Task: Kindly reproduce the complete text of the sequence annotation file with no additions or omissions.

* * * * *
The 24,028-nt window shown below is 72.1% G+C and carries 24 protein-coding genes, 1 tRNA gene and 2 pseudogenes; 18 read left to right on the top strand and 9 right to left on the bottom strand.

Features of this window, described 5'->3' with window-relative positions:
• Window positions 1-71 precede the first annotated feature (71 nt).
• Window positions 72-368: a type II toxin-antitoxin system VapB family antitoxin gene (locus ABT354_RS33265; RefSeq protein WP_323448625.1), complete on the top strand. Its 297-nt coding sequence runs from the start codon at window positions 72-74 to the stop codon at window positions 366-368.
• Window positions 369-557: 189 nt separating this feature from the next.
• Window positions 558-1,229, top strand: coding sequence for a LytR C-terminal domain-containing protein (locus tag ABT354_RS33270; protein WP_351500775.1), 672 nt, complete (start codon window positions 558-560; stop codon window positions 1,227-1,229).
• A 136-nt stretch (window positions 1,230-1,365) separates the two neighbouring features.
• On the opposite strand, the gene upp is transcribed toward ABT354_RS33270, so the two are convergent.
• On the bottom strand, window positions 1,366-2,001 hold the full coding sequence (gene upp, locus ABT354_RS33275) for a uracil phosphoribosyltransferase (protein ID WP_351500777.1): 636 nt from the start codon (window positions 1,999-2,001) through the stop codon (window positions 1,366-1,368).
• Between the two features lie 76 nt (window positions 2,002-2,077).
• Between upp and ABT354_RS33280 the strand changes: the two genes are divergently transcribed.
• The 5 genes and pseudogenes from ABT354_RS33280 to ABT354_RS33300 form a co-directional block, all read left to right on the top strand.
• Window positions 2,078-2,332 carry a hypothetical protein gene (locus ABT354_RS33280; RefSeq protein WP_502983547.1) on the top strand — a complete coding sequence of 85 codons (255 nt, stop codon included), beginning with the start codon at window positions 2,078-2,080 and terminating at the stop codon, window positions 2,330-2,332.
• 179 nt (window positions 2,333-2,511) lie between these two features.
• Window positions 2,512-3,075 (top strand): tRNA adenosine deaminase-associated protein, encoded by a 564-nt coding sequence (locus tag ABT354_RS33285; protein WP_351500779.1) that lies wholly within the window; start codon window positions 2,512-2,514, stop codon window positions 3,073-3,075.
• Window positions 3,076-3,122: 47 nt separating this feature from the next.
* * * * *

The 24,028-nt window shown below is 72.1% G+C and carries 24 protein-coding genes, 1 tRNA gene and 2 pseudogenes; 18 read left to right on the top strand and 9 right to left on the bottom strand.

Features of this window, described 5'->3' with window-relative positions:
• Window positions 1-71 precede the first annotated feature (71 nt).
• Window positions 72-368: a type II toxin-antitoxin system VapB family antitoxin gene (locus ABT354_RS33265; RefSeq protein WP_323448625.1), complete on the top strand. Its 297-nt coding sequence runs from the start codon at window positions 72-74 to the stop codon at window positions 366-368.
• Window positions 369-557: 189 nt separating this feature from the next.
• Window positions 558-1,229, top strand: coding sequence for a LytR C-terminal domain-containing protein (locus tag ABT354_RS33270; protein WP_351500775.1), 672 nt, complete (start codon window positions 558-560; stop codon window positions 1,227-1,229).
• A 136-nt stretch (window positions 1,230-1,365) separates the two neighbouring features.
• On the opposite strand, the gene upp is transcribed toward ABT354_RS33270, so the two are convergent.
• On the bottom strand, window positions 1,366-2,001 hold the full coding sequence (gene upp, locus ABT354_RS33275) for a uracil phosphoribosyltransferase (protein ID WP_351500777.1): 636 nt from the start codon (window positions 1,999-2,001) through the stop codon (window positions 1,366-1,368).
• Between the two features lie 76 nt (window positions 2,002-2,077).
• Between upp and ABT354_RS33280 the strand changes: the two genes are divergently transcribed.
• The 5 genes and pseudogenes from ABT354_RS33280 to ABT354_RS33300 form a co-directional block, all read left to right on the top strand.
• Window positions 2,078-2,332 carry a hypothetical protein gene (locus ABT354_RS33280; RefSeq protein WP_502983547.1) on the top strand — a complete coding sequence of 85 codons (255 nt, stop codon included), beginning with the start codon at window positions 2,078-2,080 and terminating at the stop codon, window positions 2,330-2,332.
• 179 nt (window positions 2,333-2,511) lie between these two features.
• Window positions 2,512-3,075 (top strand): tRNA adenosine deaminase-associated protein, encoded by a 564-nt coding sequence (locus tag ABT354_RS33285; protein WP_351500779.1) that lies wholly within the window; start codon window positions 2,512-2,514, stop codon window positions 3,073-3,075.
• Window positions 3,076-3,122: 47 nt separating this feature from the next.